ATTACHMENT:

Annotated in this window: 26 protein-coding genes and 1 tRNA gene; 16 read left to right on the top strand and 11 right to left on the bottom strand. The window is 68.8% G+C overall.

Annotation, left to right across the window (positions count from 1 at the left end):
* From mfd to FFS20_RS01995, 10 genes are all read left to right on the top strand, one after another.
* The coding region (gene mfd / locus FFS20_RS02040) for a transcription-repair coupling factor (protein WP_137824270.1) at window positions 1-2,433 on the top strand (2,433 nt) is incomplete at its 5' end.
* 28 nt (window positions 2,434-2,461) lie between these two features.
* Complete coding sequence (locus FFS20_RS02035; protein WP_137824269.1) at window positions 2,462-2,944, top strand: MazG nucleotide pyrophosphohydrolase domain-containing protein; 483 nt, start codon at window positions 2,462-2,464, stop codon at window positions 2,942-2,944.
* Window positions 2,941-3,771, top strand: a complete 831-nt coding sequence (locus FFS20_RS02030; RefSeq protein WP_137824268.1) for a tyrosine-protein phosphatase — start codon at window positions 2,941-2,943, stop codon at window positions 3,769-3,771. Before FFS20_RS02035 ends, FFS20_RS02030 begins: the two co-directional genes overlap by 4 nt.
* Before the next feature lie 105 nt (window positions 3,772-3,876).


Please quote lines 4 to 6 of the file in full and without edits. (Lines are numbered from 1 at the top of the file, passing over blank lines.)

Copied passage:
* The coding region (gene mfd / locus FFS20_RS02040) for a transcription-repair coupling factor (protein WP_137824270.1) at window positions 1-2,433 on the top strand (2,433 nt) is incomplete at its 5' end.
* 28 nt (window positions 2,434-2,461) lie between these two features.
* Complete coding sequence (locus FFS20_RS02035; protein WP_137824269.1) at window positions 2,462-2,944, top strand: MazG nucleotide pyrophosphohydrolase domain-containing protein; 483 nt, start codon at window positions 2,462-2,464, stop codon at window positions 2,942-2,944.